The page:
Utopian Turtletop. Monsieur Croche's Bête Noire. Contact: turtletop [at] hotmail [dot] com

Sunday, April 25, 2004


I wrote the other night on April 20 about the rhetorical influence of the talented and lively (and literally Fascist) poet F. T. Marinetti on 20th century modernist arts. Reading his stuff again today, I came across "The Pleasure of Being Booed," dated 1911-1915, shortly after his initial Futurist manifesto. It is, but naturally, another list of rules:

"1. We Futurists, above all, teach authors to *despise the audience* and especially to despise first-night audiences . . .

"2. We especially teach *a horror of the immediate success* that normally crowns dull and mediocre works. . . .

"3. Authors should have no preoccupation except *an absolute innovative originality*. . . ."

Marinetti -- he's the secret rhetorical wellspring for 20th century avant-gardism and manifestoism. These rules read like the "crazy uncle" who tells all the family's suppressed secrets.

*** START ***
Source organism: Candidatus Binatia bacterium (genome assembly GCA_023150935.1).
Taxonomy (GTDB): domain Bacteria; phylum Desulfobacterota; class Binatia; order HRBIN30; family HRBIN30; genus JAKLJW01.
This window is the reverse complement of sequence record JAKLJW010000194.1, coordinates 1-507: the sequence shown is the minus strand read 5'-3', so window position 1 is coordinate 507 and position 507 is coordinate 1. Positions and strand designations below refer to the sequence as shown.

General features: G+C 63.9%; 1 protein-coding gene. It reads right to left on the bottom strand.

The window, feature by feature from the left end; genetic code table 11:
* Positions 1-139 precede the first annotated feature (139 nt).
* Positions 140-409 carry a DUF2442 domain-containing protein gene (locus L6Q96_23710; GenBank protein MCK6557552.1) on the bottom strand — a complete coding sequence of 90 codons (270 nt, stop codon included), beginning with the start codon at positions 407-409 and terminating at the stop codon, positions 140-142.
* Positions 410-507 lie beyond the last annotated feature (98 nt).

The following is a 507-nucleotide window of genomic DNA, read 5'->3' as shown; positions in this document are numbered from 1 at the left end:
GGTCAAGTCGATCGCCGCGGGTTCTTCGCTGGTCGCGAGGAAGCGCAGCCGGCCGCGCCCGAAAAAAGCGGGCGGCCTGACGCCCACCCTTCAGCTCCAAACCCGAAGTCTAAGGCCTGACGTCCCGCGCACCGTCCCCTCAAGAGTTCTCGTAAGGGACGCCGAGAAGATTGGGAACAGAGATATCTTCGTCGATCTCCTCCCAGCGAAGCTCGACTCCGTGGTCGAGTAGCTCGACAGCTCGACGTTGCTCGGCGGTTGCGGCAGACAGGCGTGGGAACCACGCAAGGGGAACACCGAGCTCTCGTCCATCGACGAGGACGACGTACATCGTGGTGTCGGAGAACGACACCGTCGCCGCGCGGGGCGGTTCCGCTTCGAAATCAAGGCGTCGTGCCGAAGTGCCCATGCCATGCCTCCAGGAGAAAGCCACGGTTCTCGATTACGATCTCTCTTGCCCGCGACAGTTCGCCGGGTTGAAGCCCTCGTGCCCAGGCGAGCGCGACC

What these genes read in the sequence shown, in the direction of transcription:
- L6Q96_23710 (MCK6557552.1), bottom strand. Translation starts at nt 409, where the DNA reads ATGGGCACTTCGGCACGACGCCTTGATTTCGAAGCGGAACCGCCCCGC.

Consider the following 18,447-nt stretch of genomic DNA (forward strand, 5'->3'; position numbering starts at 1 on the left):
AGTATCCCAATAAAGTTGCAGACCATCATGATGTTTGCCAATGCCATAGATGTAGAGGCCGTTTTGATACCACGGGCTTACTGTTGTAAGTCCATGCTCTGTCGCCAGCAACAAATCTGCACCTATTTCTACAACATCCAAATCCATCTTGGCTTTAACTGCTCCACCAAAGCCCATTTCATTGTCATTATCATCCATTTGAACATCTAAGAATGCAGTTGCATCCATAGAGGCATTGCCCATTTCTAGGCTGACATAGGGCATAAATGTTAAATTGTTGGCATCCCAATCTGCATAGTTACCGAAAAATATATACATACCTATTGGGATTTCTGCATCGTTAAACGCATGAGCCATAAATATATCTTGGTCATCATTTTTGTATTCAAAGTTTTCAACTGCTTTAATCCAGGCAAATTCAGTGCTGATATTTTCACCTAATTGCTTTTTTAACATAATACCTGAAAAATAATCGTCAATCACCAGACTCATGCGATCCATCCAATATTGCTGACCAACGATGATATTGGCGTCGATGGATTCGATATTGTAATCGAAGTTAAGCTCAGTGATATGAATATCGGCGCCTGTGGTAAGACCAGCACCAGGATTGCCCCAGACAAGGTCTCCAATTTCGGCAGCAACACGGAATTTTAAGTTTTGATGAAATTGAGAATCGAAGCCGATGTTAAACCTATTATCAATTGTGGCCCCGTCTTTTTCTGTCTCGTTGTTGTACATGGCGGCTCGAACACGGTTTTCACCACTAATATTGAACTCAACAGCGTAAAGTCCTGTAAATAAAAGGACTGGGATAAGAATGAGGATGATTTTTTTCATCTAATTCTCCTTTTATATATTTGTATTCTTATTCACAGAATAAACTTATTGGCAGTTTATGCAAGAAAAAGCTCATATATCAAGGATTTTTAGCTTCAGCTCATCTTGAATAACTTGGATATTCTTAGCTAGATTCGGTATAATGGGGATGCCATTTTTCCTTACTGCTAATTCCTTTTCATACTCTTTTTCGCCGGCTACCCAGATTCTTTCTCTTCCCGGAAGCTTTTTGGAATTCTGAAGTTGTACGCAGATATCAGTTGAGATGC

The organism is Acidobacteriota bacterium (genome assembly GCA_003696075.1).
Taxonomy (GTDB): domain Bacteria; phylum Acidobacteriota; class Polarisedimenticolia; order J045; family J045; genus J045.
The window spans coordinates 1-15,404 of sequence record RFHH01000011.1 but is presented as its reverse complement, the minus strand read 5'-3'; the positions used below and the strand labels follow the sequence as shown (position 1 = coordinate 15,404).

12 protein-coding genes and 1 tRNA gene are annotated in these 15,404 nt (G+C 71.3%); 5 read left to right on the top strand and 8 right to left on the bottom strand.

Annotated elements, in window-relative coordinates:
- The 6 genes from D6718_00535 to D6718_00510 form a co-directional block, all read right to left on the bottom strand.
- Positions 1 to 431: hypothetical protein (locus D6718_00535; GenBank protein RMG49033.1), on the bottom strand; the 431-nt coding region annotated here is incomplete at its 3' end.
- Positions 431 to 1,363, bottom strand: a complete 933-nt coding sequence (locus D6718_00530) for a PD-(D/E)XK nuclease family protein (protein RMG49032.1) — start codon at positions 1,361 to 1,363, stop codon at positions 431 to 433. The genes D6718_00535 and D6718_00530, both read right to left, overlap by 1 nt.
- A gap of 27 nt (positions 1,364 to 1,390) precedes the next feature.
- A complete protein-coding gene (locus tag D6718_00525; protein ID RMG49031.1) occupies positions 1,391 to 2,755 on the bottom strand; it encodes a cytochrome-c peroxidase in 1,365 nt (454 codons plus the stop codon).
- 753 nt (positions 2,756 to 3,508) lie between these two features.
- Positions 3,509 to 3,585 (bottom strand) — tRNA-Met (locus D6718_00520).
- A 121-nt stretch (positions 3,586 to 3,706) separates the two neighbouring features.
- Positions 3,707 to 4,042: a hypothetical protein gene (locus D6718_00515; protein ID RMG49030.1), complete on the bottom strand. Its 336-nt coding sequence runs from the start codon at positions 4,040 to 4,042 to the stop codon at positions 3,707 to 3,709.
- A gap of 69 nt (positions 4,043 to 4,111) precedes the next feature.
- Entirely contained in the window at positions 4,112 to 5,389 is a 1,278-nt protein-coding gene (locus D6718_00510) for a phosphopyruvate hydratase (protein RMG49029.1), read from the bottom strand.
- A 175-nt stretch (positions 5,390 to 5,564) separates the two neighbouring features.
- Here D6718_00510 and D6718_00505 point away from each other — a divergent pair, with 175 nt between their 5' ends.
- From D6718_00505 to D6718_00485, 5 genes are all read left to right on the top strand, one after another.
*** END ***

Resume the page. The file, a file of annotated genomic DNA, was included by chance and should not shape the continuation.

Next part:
On Thursday night I posted on how music makes people feel good. Last night we had friends over for dinner, and when it was time to put the baby to bed, our five-year-old friend played some soothing piano music to help calm the baby so he would sleep. The sweet music may have helped do the trick (the baby went down without a fuss), though I nervously asked our friend to play verrrry quietly.

The pianist had had no lessons. His mother, a good pianist with years of training, told me the five-year-old had told her, "I just play what I feel."

Music makes me feel good. Once more with feeling.


My friend Nick Griffin wrote me on Friday:

"Who sings that song "Alone Again, Naturally"?  I thought I saw on the web Gilbert O'Sullivan. Was there a '70s singer named that as opposed to the Pirates of Penzance composers?

"I heard that song this morning in a coffee shop.  Man, it's great."

John replies:

Great song! Yes, it's Gilbert O'Sullivan, whose real name, I learned at this web site, was Raymond Edward O'Sullivan. He was born in 1946 in Ireland, and he also sang the lovely song "Clair," which was about his manager's daughter.

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